Picking a killer’s brain

It’s been more than a month since Stephen Paddock gunned down 58 people in Las Vegas. While US security agencies are scrambling to find a motive, Paddock’s brains have been sent to a Stanford Universi

Published: 04th November 2017 04:00 AM  |   Last Updated: 04th November 2017 03:04 PM   |  A+A-

It’s been more than a month since Stephen Paddock gunned down 58 people in Las Vegas. While US security agencies are scrambling to find a motive, Paddock’s brains have been sent to a Stanford University lab for examination. Can a microscope find the motive?

Tumours and violence

The Stanford lab is headed by Dr Hannes Vogel, a neuropathologist. “The magnitude of this tragedy has so many people wondering how it could have evolved … all these speculations out there will be put to rest, I think,” he told the New York Times’ Sheri Fink. The lab will analyse if neurological diseases or tumours in Paddock’s brain made him violent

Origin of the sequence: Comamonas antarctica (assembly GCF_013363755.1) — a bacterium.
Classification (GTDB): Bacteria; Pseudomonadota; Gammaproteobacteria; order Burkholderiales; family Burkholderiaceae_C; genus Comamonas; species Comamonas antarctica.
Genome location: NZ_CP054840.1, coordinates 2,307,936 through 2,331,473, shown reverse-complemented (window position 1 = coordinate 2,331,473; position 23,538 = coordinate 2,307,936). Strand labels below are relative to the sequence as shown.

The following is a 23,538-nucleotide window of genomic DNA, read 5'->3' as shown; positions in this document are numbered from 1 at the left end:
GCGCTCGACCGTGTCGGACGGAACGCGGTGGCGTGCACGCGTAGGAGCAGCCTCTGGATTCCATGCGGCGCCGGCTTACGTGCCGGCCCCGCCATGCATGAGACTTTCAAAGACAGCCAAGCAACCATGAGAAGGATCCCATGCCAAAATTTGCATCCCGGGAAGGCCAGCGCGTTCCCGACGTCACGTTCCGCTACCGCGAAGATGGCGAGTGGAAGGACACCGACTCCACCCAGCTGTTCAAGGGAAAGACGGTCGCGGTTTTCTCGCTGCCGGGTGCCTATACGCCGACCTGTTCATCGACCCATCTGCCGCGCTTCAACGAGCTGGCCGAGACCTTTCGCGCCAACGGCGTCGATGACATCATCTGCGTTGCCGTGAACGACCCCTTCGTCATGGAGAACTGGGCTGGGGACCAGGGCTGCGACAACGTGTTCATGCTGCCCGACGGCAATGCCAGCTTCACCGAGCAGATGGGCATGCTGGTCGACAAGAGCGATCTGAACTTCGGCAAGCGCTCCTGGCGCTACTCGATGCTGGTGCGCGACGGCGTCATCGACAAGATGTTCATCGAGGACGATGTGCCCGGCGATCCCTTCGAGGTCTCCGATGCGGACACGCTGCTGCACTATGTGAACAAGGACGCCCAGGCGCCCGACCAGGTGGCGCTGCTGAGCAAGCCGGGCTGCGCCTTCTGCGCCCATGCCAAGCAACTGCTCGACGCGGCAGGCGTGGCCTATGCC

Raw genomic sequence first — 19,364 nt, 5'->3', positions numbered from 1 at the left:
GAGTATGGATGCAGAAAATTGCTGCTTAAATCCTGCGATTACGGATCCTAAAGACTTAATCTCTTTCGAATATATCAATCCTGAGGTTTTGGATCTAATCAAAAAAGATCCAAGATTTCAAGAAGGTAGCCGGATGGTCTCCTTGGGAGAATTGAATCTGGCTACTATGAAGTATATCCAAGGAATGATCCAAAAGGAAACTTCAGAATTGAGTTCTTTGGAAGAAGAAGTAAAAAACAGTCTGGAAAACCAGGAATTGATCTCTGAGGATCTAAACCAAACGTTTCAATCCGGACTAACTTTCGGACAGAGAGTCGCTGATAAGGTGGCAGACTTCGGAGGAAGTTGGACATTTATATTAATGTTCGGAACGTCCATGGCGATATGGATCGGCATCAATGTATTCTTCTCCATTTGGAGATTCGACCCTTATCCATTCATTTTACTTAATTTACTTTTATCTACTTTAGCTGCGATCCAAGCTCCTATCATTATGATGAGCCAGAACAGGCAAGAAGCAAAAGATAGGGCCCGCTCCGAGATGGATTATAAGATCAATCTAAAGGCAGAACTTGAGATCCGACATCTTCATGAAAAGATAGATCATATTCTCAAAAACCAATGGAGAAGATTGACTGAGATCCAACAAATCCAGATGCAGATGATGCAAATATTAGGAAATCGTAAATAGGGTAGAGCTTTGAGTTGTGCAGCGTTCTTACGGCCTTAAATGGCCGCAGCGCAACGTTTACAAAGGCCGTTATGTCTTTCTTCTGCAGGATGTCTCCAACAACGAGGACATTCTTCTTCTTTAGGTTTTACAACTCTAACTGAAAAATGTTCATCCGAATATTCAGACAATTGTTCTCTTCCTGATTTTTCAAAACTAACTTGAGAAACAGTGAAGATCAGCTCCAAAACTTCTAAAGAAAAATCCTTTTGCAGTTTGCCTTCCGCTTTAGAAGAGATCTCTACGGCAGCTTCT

Looking for motive under microscope

Paddock’s brain had already undergone a preliminary assessment. In the lab, Vogel will take thin slices of the brain tissue, stain it with various dyes and examine it under the microscope

This way, a brain can reveal degenerative disorders that can contribute to depression or poor emotional control, writes science journalist Adam Rogers in Wired. But this alone might not be enough to reveal Paddock’s motive, say experts

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